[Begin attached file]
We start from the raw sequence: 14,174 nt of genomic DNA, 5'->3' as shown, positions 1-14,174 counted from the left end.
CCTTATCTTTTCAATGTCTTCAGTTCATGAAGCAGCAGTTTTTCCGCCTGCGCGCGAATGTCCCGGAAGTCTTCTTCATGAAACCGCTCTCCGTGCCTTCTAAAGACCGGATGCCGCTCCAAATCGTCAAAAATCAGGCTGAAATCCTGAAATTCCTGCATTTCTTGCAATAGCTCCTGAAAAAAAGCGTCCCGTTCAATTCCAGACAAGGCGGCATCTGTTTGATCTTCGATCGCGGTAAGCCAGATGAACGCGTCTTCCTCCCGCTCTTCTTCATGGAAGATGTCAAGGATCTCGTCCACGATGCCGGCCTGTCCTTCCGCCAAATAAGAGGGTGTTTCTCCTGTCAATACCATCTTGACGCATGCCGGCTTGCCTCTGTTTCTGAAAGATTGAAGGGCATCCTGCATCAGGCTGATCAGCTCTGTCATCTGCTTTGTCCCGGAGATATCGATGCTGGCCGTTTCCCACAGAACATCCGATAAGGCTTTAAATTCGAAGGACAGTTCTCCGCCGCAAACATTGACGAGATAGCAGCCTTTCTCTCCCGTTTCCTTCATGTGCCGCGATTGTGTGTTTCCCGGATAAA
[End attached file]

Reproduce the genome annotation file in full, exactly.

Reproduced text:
We start from the raw sequence: 14,174 nt of genomic DNA, 5'->3' as shown, positions 1-14,174 counted from the left end.
CCTTATCTTTTCAATGTCTTCAGTTCATGAAGCAGCAGTTTTTCCGCCTGCGCGCGAATGTCCCGGAAGTCTTCTTCATGAAACCGCTCTCCGTGCCTTCTAAAGACCGGATGCCGCTCCAAATCGTCAAAAATCAGGCTGAAATCCTGAAATTCCTGCATTTCTTGCAATAGCTCCTGAAAAAAAGCGTCCCGTTCAATTCCAGACAAGGCGGCATCTGTTTGATCTTCGATCGCGGTAAGCCAGATGAACGCGTCTTCCTCCCGCTCTTCTTCATGGAAGATGTCAAGGATCTCGTCCACGATGCCGGCCTGTCCTTCCGCCAAATAAGAGGGTGTTTCTCCTGTCAATACCATCTTGACGCATGCCGGCTTGCCTCTGTTTCTGAAAGATTGAAGGGCATCCTGCATCAGGCTGATCAGCTCTGTCATCTGCTTTGTCCCGGAGATATCGATGCTGGCCGTTTCCCACAGAACATCCGATAAGGCTTTAAATTCGAAGGACAGTTCTCCGCCGCAAACATTGACGAGATAGCAGCCTTTCTCTCCCGTTTCCTTCATGTGCCGCGATTGTGTGTTTCCCGGATAAA